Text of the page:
To this end, DeepWalk, a graph-embedding model, was developed by [32] to predict the video engagement of an ad to detect ad fraud. This model can detect fake videos and fraud patterns in videos containing well-known brands. More generally, Ref. [33] proposed an automatic approach for processing and evaluating learner engagement. They developed a prediction model for context-agnostic engagement based on the video features of the learner content and engagement signals. Research conducted by [6] on YouTube review videos (with a total duration of 600 h) identified features and patterns relevant to emotion (valence and arousal) and trustworthiness as the underlying dimensions of engagement. Several indicators of user engagement, including views, the ratio of likes to dislikes, and sentiment in comments, served as the ground truth. A study by [34] defined a set of video metrics (including video quality, time, and average percentage of videos viewed) to model the relative engagement based on 5.3 million YouTube videos. The results show that video engagement metrics are stable over time, with most of the variance explained by video context, topics, and channel information. The study also found that the time spent watching a video is a better indicator of engagement than the number of views commonly used in recent ad engagement studies.
A study by [35] examined user engagement in the context of emotional arousal (distinguishing between relaxing or exciting stimuli) during multimedia exposure and created a model based on the patterns of physiological responses of five participants to multimedia stimuli. Using machine learning, they created a predictive model of engagement based on the physiological responses to audiovisual materials. The authors performed emotional arousal classification based on affect and physiological signals from the GSR, ECG, EOG, EEG, and PPG, extracting 98 features from the five signals. Affect recognition, emotion recognition, and classification methods were used. This study found that the patterns of physiological responses to each multimedia stimulus were effective in classifying the stimulus types. The authors reported that arousal classification was achieved with 88.9% accuracy and an average recall of 83.3% for models validated using leave-one-subject-out cross-validation. Although the reported performance is high, the selected metrics of precision and accuracy are questionable because of the high class imbalance.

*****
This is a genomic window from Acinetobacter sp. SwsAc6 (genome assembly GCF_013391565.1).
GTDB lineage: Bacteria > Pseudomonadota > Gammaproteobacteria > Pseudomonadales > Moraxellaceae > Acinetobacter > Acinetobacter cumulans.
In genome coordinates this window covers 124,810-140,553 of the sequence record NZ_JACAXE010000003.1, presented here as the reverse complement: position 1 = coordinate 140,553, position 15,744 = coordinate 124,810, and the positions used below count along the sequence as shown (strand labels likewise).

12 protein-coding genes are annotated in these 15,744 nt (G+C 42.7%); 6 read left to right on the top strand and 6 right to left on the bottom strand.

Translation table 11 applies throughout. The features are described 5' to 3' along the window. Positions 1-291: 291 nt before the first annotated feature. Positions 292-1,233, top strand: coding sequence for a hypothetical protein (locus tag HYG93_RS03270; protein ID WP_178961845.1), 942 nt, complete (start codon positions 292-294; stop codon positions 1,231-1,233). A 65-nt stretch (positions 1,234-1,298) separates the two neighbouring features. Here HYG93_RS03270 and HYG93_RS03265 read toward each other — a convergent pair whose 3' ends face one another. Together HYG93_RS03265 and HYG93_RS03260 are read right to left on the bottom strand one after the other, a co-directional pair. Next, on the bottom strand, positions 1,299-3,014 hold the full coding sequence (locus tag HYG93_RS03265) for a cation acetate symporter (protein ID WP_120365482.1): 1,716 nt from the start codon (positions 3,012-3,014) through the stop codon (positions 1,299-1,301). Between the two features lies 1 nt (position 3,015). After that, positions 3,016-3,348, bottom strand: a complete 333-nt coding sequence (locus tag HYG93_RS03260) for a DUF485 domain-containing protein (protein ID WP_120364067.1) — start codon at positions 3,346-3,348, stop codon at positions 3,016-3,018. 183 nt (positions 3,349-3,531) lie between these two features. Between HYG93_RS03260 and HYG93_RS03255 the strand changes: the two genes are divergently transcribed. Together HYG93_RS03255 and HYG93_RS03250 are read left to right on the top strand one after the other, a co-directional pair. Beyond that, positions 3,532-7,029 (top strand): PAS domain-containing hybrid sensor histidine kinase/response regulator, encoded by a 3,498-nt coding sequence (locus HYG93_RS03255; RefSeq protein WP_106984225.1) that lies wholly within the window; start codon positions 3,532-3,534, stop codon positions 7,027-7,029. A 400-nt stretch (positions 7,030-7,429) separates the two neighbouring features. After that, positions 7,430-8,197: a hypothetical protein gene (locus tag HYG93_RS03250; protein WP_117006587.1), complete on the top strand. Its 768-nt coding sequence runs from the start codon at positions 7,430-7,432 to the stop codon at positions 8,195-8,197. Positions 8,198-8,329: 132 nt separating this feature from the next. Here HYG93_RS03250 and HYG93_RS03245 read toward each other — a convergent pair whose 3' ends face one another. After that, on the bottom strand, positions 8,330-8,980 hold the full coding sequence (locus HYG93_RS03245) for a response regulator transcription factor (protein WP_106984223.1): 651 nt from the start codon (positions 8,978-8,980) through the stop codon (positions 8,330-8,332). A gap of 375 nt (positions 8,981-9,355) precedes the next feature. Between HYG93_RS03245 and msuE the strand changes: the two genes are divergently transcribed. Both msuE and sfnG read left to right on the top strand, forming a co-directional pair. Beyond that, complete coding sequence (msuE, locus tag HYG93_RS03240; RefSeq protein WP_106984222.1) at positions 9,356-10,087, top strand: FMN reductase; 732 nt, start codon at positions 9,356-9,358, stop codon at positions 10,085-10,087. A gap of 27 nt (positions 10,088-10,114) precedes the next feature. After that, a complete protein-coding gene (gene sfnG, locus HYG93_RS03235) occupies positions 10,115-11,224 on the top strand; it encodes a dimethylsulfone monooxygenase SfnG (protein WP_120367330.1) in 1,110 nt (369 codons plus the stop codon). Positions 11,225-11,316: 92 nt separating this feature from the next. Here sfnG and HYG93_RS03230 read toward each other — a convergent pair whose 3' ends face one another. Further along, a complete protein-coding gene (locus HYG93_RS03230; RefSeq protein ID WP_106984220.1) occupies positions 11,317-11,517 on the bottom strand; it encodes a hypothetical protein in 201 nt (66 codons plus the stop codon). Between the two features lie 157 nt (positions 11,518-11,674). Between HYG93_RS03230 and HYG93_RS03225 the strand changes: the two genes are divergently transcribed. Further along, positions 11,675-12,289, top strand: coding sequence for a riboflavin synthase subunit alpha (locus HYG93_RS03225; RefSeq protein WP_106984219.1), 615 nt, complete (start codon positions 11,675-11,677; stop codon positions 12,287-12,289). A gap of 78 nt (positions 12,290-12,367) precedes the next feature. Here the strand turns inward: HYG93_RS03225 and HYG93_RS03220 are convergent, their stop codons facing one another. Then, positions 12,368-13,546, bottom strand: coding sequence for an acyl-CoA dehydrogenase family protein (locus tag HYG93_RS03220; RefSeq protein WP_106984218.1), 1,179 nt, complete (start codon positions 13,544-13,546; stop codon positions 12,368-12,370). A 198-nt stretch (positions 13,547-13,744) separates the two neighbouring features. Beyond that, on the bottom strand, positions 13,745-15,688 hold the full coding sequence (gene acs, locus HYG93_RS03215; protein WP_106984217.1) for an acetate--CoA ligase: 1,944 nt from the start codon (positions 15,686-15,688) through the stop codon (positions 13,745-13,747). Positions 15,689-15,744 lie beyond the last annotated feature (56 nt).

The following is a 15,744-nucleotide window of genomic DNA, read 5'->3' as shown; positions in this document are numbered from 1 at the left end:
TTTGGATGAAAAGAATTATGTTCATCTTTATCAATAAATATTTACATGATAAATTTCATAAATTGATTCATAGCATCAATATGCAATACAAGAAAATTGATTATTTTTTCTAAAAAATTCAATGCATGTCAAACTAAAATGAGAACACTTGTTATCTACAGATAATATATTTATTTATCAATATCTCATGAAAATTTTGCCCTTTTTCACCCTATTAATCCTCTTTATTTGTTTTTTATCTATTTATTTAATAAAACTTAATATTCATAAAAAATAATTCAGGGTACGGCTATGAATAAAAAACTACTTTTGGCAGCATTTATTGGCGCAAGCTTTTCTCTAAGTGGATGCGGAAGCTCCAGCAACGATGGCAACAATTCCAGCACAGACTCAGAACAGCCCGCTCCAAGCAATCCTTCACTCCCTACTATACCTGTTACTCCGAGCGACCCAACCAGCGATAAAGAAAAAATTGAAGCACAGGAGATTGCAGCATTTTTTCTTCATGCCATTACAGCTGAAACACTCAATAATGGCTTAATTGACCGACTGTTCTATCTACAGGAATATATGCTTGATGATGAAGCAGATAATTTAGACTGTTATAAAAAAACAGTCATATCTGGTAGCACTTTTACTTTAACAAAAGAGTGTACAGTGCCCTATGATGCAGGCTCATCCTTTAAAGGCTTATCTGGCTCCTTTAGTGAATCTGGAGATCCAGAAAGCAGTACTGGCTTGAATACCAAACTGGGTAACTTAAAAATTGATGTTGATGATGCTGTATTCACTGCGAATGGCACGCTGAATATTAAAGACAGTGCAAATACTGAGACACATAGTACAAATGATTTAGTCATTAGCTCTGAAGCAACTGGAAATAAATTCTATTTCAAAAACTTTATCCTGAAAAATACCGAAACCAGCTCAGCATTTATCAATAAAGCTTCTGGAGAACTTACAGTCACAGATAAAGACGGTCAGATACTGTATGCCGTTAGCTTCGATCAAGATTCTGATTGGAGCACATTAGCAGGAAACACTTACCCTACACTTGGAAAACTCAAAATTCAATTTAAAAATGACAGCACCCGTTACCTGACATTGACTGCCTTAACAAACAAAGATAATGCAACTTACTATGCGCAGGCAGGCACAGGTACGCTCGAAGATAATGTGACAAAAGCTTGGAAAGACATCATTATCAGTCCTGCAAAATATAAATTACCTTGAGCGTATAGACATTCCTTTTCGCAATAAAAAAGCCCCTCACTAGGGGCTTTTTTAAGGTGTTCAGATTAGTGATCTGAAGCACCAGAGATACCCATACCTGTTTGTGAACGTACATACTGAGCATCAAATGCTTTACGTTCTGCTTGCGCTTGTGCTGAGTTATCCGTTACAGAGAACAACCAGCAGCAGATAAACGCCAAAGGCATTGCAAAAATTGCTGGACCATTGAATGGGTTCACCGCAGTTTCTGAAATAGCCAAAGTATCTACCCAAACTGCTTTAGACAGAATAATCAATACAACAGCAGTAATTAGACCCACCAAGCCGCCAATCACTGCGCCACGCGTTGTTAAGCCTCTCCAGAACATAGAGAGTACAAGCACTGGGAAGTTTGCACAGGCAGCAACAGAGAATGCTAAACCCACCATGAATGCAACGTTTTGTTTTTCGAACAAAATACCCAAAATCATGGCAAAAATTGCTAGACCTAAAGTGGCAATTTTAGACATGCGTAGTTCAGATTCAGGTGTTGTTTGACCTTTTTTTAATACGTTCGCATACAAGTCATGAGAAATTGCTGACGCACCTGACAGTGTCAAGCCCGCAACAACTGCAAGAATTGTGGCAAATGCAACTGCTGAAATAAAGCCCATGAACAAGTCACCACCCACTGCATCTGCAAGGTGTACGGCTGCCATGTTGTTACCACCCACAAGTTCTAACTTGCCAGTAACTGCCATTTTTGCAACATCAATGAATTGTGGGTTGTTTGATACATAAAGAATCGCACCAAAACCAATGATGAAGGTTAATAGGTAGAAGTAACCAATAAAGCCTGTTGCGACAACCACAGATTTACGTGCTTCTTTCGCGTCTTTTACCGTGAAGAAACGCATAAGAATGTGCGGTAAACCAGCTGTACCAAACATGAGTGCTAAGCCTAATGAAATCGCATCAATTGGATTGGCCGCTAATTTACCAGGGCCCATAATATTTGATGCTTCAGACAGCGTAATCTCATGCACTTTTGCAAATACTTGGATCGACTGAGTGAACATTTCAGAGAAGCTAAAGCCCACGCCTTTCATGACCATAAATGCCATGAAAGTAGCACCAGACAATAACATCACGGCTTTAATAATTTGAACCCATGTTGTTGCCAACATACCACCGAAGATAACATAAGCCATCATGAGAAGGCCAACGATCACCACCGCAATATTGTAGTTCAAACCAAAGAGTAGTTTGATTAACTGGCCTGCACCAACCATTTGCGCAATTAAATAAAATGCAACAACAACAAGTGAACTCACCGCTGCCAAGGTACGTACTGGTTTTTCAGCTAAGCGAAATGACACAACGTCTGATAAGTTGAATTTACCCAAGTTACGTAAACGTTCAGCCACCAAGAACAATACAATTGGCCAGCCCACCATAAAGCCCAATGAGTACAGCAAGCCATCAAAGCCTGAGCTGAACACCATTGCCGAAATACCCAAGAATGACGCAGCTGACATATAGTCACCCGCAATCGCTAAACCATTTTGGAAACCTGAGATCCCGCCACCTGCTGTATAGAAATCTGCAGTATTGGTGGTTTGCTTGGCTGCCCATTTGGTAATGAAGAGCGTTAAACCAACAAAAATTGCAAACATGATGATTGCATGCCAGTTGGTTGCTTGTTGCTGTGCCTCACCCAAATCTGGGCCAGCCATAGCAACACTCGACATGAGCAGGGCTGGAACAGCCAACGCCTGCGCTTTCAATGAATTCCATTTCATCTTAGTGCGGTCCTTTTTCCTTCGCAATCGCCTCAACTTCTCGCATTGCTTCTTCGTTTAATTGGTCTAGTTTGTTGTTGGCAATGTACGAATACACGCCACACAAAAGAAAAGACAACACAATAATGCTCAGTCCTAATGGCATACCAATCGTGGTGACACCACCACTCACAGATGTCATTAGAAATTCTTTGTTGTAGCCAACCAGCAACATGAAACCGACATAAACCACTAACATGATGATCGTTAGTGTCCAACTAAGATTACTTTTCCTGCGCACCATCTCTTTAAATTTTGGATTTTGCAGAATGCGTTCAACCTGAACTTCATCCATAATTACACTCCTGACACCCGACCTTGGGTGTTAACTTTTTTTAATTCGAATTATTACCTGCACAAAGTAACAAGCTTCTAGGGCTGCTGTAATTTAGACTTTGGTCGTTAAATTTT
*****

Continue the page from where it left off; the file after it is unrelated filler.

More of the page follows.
A more recent study by [36] explored the utilization of physiological signals (heart rate, electrodermal activity, pupil dilation, and skin temperature) and affective states in predicting viewer emotional engagement in ads. Drawing data from 50 young adults and using gradient boosting classifiers, the study found that the fusion of skin temperature, perceived tiredness, and emotional valence provided the most accurate prediction of engagement (average ROC AUC = 0.69 (0.07); best ROC AUC = 0.92). The main finding of this study is that the emotional engagement in ads can be modeled with physiological signals alone, retaining comparable performance to the models based on combining physiological signals and affective states. This is particularly important in cases where continuous measurement of engagement is desired and physiological signals must be evaluated in near real time.
The main advantage of combining physiological signals with machine learning is that it allows for scalable, automatic, and continuous assessment of engagement without being intrusive or requiring explicit user feedback. However, research on the use of machine learning and physiology to model ad engagement remains limited.


  1. Araujo, T.; Copulsky, J.R.; Hayes, J.L.; Kim, S.J.; Srivastava, J. From Purchasing Exposure to Fostering Engagement: Brand–Consumer Experiences in the Emerging Computational Advertising Landscape. J. Advert. 2020, 49, 428–445.
  2. O’Brien, H.L.; Cairns, P.; Hall, M. A practical approach to measuring user engagement with the refined user engagement scale (UES) and new UES short form. Int. J. Hum.-Comput. Stud. 2018, 112, 28–39.
  3. Nijholt, A.; Vinciarelli, A. Measuring engagement: Affective and social cues in interactive media. In Proceedings of the 8th International Conference on Methods and Techniques in Behavioral Research, Measuring Behavior, Utrecht, The Netherlands, 28–31 August 2012; pp. 72–74.
  4. Hollebeek, L.; Glynn, M.; Brodie, R. Consumer Brand Engagement in Social Media: Conceptualization, Scale Development and Validation. J. Interact. Mark. 2014, 28, 149–165.
  5. Calder, B.J.; Isaac, M.S.; Malthouse, E.C. How to Capture Consumer Experiences: A Context-Specific Approach To Measuring Engagement. J. Advert. Res. 2016, 56, 39–52.
  6. Stappen, L.; Baird, A.; Lienhart, M.; Bätz, A.; Schuller, B. An Estimation of Online Video User Engagement From Features of Time- and Value-Continuous, Dimensional Emotions. Front. Comput. Sci. 2022, 4, 773154.
  7. Hollebeek, L.D.; Srivastava, R.K.; Chen, T. S-D logic–informed customer engagement: Integrative framework, revised fundamental propositions, and application to CRM. J. Acad. Mark. Sci. 2019, 47, 161–185.
  8. Niederdeppe, J. Meeting the Challenge of Measuring Communication Exposure in the Digital Age. Commun. Methods Meas. 2016, 10, 170–172.